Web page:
He also tells potential candidates of his training course that celebrancy “is not a get-rich-quick scheme”. At the same time, he advises them to make a careful assessment of what they need to earn if they are to be able to follow their vocation: “I have to acknowledge … that this is a business.” He also addresses the matter of the number of funerals a celebrant might expect to take per week, and do them well. He reckons 8-10 probably too many, 3-4, plus a weekend wedding, more appropriate. 

I am sure you will agree that he deserves a hearing. See his new video here. (I can’t embed it) 

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Peter Wyllie
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I came into this profession over 4 1/2 years ago and have worked hard to build a reputation in my area – I originally trained with Terri Shanks at what was then White Lily – and the training was a good foundation, but I fortunately had a lot of experience of marketing, writing and delivery and leading services – but still it took me a long time to develop my own style – in recent times I was involved in the development of a 4 day funeral training course – which included a lot of practice within a safe environment… Read more »

Lol Owen
Guest

Jonathan, from personal experience only, the answer is no. My reflection has been that it very little prepared me for taking a service, which considering it was delivered by practising celebrants was a little poor. Surely if you are doing the job the essential elements become self evident, so it’s simply a matter of passing them on?
I know this, 18 months later I could deliver a training course that actually delivers what it should. Tempting 🙂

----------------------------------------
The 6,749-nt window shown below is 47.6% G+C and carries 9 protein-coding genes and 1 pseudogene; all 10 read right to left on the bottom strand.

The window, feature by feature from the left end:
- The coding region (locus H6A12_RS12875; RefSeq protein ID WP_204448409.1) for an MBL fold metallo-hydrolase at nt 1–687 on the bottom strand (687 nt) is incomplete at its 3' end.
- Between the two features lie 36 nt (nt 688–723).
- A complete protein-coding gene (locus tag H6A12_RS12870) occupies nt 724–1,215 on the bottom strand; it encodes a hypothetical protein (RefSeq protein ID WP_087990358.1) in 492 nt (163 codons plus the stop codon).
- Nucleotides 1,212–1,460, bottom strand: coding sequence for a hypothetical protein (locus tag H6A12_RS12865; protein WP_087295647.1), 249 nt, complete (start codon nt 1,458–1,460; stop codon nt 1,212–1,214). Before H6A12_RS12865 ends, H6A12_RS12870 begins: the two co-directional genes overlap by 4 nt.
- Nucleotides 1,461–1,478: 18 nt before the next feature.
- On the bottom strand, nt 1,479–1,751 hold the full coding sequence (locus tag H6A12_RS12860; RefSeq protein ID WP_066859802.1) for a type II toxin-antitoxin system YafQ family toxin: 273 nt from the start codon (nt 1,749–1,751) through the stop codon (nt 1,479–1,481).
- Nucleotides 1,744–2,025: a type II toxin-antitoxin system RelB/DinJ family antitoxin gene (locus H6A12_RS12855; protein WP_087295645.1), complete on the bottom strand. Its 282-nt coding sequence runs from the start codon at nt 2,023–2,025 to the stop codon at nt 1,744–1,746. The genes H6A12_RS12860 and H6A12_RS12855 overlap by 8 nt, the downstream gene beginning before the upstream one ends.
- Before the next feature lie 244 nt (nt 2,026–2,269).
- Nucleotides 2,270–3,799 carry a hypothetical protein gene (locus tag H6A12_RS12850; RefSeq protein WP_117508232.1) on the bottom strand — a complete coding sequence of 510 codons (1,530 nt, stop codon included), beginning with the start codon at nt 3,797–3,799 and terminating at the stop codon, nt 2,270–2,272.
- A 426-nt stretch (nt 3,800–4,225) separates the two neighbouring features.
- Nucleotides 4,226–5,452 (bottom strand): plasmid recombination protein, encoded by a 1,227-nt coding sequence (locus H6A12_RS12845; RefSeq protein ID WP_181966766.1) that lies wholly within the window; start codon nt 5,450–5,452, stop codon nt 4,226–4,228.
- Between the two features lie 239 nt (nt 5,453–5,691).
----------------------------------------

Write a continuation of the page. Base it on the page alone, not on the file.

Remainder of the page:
Chris the Trainee
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Chris the Trainee

I’ve found that Civil ceremonies do a good job. they have good trainers and are honest enough about the job. They also use people that have ‘been there and done that’ (not sucking up Charles – looking forward to meeting you on the tribute course) and give practical training and advice. I have recommended them to several people asa good start. Not cheap, but you do get a qualification out of it. Not sure if the others do this

Jonathan
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Jonathan

I did try to listen to you David, honest, only your bedside manner makes me want to take up my bed and run.

Yes, Lol, the truth is that celebrancy training is a lot more £ucrative than celebrancy – can you think of a training organization you’d recommend to an asipirant celebrant?

Lol Owen
Guest
Lol Owen

Credit to the man for being at least partially honest. True, some celebrants average 3-4 a week, I know of one that has done 1 in 4 months. What annoys many of us is that we have paid our money, been told that “we are all one big family and support one another”, and then find they are happy to foist another “family member” upon us in our own back yard for a variety of reasons, but never the honest one of “£xxxx amount of money for 3 days training is money for old rope and we can do loads… Read more »